Sorbonne Université, Sciences Norms Democracy, UMR 8011, Paris, France.
Corresponding Author: Timothy Daly, Sorbonne Université, Sciences Norms Democracy, UMR 8011, Paris, France, firstname.lastname@example.org
J Prev Alz Dis 2021;
Published online December 3, 2021, http://dx.doi.org/10.14283/jpad.2021.65
In their article in the Journal of Prevention of Alzheimer’s Disease on “Platform Trials to Expedite Drug Development in Alzheimer’s Disease: A Report from the EU/US CTAD Task Force”, Aisen and colleagues (1) offer an important description of the latest developments of these trials which are “essential to ensure that the field builds on and moves past the previous disappointments that have plagued amyloid trials … by testing the predictive value of biomarker status and the surrogate value of biomarkers” (p. 311, ibid). But defending early platform trials and describing the individuals involved in them can be done without the concept of “pre-preclinical AD” defended by the authors (p. 309, ibid). There are four reasons why.
Firstly, there is already significant controversy surrounding preclinical Alzheimer’s Disease and anti-amyloid strategies, so by adding another prefix (pre-preclinical AD), the term risks alienating critics from meaningful dialogue around these important trials in an already divided community (2). Secondly, the International Working Group has reiterated its position that “biomarker-positive cognitively unimpaired individuals should be considered only at-risk for progression to Alzheimer’s disease” (p. 484, (3)). It could therefore be argued, with such reasoning, that “pre-preclinical Alzheimer’s Disease” simply means being at risk of being at risk of developing dementia, and can lead to confusion. Thirdly, patients and their families are concerned by such labels, and for all the research community’s talk of a continuum, the lay conception of Alzheimer’s Disease is still that of an irreversible death sentence (4). Thus, framing and communicating such a label with its normative connotations (i.e. of a current or impending disease state), could cause needless harm. Finally, there are neutral alternatives, including “cognitively unimpaired individuals with a low burden of Aβ pathology” as proposed by researchers who have made meticulous efforts to define different thresholds at different levels of Aβ and other pathologies, measured with different methodologies (5).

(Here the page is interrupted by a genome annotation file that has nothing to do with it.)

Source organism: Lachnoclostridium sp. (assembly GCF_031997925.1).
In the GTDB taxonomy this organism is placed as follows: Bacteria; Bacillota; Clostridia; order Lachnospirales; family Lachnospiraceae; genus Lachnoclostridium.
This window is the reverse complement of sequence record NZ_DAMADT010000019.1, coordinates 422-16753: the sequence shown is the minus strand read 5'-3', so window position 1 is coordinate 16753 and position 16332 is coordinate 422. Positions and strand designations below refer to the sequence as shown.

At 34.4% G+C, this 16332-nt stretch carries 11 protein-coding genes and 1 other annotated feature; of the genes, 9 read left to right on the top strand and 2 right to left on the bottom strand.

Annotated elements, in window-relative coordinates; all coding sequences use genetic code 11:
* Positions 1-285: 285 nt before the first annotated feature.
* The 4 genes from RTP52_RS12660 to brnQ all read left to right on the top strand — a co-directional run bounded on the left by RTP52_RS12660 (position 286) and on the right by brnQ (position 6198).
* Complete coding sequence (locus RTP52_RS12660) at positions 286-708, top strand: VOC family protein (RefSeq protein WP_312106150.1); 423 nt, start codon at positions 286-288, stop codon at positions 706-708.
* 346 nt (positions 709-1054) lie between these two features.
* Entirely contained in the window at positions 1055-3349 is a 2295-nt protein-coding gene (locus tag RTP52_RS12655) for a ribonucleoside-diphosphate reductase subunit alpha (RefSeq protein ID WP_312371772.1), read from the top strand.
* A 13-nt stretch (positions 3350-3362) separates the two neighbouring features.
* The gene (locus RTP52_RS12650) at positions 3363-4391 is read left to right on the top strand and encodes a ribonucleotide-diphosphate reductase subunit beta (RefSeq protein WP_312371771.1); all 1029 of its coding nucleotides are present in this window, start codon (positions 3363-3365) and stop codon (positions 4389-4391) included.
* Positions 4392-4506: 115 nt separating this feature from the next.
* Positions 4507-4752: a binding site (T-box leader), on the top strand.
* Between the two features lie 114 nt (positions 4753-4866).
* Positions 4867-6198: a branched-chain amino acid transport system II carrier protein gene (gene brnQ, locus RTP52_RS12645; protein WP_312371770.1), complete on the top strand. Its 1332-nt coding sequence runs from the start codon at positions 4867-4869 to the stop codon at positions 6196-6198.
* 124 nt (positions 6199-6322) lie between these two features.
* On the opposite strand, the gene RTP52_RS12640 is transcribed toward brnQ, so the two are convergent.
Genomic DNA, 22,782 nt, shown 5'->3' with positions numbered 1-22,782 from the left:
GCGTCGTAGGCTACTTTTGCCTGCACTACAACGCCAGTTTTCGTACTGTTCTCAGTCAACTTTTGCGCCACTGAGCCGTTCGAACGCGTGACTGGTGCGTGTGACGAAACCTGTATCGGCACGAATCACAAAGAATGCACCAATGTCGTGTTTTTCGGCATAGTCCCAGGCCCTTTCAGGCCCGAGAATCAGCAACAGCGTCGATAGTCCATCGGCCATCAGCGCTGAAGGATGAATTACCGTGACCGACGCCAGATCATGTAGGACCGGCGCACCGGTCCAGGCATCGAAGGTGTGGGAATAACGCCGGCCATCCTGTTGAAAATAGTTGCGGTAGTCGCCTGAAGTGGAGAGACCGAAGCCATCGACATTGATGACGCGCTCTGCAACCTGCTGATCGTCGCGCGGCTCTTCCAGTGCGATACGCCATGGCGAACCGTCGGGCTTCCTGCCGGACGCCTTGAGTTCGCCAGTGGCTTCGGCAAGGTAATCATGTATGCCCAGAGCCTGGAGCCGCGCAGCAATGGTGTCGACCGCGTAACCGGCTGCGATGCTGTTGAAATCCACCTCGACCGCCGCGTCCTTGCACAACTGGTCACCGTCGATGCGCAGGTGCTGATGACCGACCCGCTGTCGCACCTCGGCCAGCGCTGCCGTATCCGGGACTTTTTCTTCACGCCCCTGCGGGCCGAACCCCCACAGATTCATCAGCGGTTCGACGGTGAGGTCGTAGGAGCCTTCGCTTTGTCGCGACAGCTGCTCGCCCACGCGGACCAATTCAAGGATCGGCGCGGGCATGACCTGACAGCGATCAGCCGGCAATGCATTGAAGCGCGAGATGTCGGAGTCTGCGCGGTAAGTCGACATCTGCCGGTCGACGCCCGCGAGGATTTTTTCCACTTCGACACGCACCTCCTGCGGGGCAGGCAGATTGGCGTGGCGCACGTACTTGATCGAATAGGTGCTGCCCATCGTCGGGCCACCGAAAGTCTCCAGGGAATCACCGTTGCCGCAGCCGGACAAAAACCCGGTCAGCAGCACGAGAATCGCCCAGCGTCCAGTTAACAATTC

Thus, promoting these valuable trials may be made unnecessarily harder by the use of the label “pre-preclinical AD” and the EU/US CTAD Task Force’s efforts might therefore benefit from dropping it.
Acknowledgements: Timothy Daly’s doctoral work is supported by a Fondation Médéric Alzheimer doctoral bursary.
Conflict of Interest: The author declares no conflicts of interest.
1. P. S. Aisen et al., Platform Trials to Expedite Drug Development in Alzheimer’s Disease: A Report from the EU/US CTAD Task Force. J Prev Alzheimers Dis. 2021;8(3):306-312. doi: 10.14283/jpad.2021.21.
2. T. Daly, M. Houot, A. Barberousse, A. Petit, S. Epelbaum, A Proposal to Make Biomedical Research into Alzheimer’s Disease More Democratic Following an International Survey with Researchers. J Alzheimers Dis Rep. 2021 Aug 6;5(1):637-645. doi: 10.3233/ADR-210030. eCollection 2021.
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5. M. Milà-Alomà et al., Cognitively unimpaired individuals with a low burden of Aβ pathology have a distinct CSF biomarker profile. Alzheimers Res Ther. 2021 Jul 27;13(1):134. doi: 10.1186/s13195-021-00863-y.